Not many people know the common denominator between the Statue of Liberty and the Eiffel Tower, two of the most popular tourist attractions in the world, is that they are both secured by Israeli defense systems.
Hundreds of cameras are scattered all over these sites and attached to a central control panel. The system's "brain" can automatically track suspicious movements and then follow them. The system will display the suspect's path on the computer screen in retrospect. Video footage will allow for a complete view of all that transpires on those sites, and at any given moment.
The company behind the Paris and New York systems is NICE, which is considered to be one of the largest software and security companies in the world. NICE has approximately 25,000 clients and 3,000 employees globally.
Other than tourist sites, NICE’s security systems can be found in international airports and government facilities—like the one at the Indian parliament.
The Security Group at NICE is one of the largest in the company, and it also serves the needs of the civilian sector. According to NICE SG’s president, Yaron Tchwella, the main focus of the group is on intelligence and advanced security systems.
A few months ago NICE revealed a new risk assessment system, the PSIM (Physical Security Information Management). The system allows the tracking of a vast number of objects in real time including cars, planes, ships, and anything capable of being detected by radar systems from other sensors.
The system was developed in accordance with the highest US standards, and is tailored to suit the needs of specific sites such as national infrastructures (security for which is of the highest importance) and airports. The biggest challenge that a control system has to face is to identify a problematic situation, before it surfaces, based on early warning signs that the computer will automatically detect.
Tchwella started out as a programmer while serving as a young academic officer in the IDF. He was assigned to head the Security Group in NICE after leaving his former post as the CEO of the Israeli software and communication giant COMVERSE.
One of the main topics on NICE’s agenda is intelligence, a subject Tchwella cannot speak about in great detail for obvious reasons. "We deal with intelligence for governmental bodies, police forces, and internal security units," says Tchwella.
Some of NICE’s capabilities become public knowledge under circumstances that are out of they company’s control, such as police wiring. If the police are authorized to monitor an individual's phone calls, they will most likely be using a NICE product.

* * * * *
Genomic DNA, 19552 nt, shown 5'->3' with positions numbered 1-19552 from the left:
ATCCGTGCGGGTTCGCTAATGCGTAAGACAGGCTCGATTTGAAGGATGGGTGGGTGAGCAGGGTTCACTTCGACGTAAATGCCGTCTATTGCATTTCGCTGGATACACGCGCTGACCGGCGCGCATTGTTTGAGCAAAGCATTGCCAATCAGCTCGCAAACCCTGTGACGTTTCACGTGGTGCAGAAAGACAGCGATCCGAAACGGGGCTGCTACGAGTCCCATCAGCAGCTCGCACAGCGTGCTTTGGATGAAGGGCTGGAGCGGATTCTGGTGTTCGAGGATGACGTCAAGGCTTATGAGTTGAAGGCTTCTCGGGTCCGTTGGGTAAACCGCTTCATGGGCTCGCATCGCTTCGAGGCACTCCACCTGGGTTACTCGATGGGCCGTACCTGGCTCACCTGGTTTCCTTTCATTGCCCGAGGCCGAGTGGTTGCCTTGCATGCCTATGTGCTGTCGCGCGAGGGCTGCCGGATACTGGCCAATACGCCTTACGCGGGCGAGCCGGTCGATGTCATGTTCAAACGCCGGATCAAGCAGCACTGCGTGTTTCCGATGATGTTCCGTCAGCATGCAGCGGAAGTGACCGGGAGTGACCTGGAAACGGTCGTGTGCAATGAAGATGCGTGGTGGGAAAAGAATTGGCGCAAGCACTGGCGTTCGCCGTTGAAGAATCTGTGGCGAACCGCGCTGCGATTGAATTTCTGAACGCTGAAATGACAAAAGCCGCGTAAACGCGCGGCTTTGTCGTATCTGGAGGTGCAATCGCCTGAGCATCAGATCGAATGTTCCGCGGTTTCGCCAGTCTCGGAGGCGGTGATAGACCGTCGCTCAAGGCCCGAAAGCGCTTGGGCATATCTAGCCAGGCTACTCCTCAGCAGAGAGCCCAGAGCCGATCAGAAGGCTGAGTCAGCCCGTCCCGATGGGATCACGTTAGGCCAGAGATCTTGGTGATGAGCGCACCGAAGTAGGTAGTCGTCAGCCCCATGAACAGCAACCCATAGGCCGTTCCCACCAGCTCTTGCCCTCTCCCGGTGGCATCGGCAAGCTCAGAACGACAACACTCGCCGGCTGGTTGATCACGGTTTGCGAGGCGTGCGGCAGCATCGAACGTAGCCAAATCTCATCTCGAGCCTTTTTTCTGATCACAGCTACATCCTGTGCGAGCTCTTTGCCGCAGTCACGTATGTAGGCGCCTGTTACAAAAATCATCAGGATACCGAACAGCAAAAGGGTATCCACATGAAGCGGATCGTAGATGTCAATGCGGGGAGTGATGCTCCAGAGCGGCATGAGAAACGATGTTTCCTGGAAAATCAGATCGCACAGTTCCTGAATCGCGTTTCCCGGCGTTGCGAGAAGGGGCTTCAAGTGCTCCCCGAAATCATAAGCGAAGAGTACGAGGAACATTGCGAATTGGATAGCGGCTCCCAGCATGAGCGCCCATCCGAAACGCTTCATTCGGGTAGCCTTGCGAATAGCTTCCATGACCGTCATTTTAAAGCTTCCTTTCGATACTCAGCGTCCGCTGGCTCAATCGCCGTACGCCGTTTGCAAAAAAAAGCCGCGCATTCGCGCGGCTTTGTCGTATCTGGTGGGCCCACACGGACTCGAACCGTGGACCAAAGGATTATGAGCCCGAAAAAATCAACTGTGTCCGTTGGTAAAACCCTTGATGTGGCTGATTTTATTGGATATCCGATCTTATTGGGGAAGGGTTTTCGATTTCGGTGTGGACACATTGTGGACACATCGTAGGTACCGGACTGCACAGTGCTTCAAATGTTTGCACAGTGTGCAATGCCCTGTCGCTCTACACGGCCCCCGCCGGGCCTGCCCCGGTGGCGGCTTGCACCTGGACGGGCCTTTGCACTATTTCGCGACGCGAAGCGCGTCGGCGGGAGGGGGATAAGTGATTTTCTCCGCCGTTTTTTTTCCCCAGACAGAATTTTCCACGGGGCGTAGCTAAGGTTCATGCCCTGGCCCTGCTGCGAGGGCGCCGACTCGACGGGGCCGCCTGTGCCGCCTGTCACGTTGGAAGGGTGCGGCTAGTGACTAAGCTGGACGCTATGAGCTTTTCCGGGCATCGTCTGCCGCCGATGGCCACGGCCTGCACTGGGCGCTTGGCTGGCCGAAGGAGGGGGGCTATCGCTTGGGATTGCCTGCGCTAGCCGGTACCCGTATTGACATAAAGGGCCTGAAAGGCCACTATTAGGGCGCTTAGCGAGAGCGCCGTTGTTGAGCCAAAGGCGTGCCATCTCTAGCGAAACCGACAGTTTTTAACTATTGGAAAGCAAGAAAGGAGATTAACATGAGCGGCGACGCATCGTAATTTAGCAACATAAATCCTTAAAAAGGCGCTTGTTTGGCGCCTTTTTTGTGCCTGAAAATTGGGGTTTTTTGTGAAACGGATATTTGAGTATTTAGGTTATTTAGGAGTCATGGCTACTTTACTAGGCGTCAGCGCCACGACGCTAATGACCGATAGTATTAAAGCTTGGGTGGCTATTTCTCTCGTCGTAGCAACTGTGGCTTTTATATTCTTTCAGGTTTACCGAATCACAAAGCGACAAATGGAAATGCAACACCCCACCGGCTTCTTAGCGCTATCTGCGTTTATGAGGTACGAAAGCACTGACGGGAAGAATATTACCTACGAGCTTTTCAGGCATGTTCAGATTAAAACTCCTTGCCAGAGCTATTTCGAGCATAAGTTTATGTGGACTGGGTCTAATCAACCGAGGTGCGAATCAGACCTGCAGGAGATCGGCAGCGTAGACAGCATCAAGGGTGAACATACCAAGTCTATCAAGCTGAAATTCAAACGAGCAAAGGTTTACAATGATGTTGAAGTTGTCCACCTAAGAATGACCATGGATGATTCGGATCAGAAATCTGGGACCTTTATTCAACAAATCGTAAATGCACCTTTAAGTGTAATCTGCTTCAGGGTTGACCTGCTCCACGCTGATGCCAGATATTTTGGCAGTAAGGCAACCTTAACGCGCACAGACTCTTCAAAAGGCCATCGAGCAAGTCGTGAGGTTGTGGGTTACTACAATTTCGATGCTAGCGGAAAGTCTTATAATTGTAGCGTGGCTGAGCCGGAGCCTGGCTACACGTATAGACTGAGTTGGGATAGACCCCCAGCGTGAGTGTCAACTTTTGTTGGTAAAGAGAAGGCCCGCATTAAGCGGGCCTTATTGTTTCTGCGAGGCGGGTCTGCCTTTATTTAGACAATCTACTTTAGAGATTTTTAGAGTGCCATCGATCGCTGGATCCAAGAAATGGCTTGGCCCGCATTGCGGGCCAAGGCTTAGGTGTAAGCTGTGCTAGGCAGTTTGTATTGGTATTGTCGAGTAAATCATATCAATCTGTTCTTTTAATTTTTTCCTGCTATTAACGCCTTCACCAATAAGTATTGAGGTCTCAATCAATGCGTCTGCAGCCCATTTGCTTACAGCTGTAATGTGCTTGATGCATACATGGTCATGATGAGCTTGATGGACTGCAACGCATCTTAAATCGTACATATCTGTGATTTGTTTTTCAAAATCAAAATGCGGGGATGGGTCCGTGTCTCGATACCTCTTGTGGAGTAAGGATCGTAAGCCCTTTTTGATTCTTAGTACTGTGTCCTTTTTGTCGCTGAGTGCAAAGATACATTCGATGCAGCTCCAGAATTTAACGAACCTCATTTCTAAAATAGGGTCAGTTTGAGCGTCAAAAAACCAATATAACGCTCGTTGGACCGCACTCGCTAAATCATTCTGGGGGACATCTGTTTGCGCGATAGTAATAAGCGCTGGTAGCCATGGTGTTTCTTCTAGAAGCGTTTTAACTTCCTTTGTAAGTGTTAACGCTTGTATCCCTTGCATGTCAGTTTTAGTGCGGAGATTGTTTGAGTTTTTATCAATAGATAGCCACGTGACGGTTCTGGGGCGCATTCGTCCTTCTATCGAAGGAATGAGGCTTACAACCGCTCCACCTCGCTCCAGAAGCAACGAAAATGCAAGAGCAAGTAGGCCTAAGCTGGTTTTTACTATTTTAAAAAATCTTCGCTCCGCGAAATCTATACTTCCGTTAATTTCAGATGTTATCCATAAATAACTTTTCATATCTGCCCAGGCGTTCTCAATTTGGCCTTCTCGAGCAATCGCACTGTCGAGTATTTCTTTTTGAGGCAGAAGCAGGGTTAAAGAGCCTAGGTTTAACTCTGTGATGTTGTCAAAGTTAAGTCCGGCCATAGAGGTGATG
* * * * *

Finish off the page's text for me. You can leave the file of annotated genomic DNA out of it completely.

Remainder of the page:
Recently, the Israeli media published that, in a number of high profile cases the police regularly tapped text messages and not only phone calls between suspects. As a result, the general public has become aware of the technology and the possibility of tracking transmissions between different cell phones.
Among the most advanced wire tap capabilities is the ability to detect a person of interest using a voice sample and recognize the language through a segment of a recorded conversation. Some computer programs identify a person's language by breaking down the recorded voice into short syllables.
Other capabilities include monitoring events that already transpired on the Internet. For example, if a demonstration occurs, a monitor can go back online and see who initiated the protest on a social network and how it came to fruition. Advanced software can even aid in identifying terror cells in such a manner.
Huge Deals in India
According to Tchwella, the different management systems are a perfect fit to running huge cities, and not only in the security context. The "Safe City" system is based on sensors scattered all over a city that command and control systems that help to deal with natural disasters with the same efficiency as dealing with a terrorist attack.
"If we look at what happened in Japan (the tsunami), for example, it was not a terrorist attack, but it still put the population's security at great risk. We look at natural disasters and an accidental dispersal of toxic substances as an interregnal part of events that the "Safe City" system needs to know how to handle," says Tchwella.
The security system in the Indian parliament is not the only deal that NICE secured on the sub-continent. The Israeli company also installed advanced security systems in other facilities in India, and the terror attacks in Mumbai in 2009 only served to enhance the demand for the Israeli systems.
Q: Can the Israeli security systems identify a specific man based on his facial features within a large crowd in a public place, such as an airport?
"Certainly not. Such capabilities are still in the realm of science fiction," says Tchwella. "If a person stands directly in front of a camera you might be able to identify him using a facial features database in the computer, but that technology is still miles away from being able to identify someone in an open space."
One of the central topics keeping the Israeli security industries busy these days is cyber warfare. The Israeli defense establishment has turned to all the leading companies and asked them for ideas in the field of cyber offense and defense.
"We have no doubt that as time passes there will be movement from the field of physical defense into the cyber realm. These two domains will soon become intertwined and overlapping. Many things that begin in cyberspace move into the real world. Electric and water companies, and other national infrastructures all over the world are increasingly aware of the dangers of cyberwarfare."
Q: Is NICE developing cyber attack systems?
"In the world of security, we have never been an offensive organization, and we will never be one."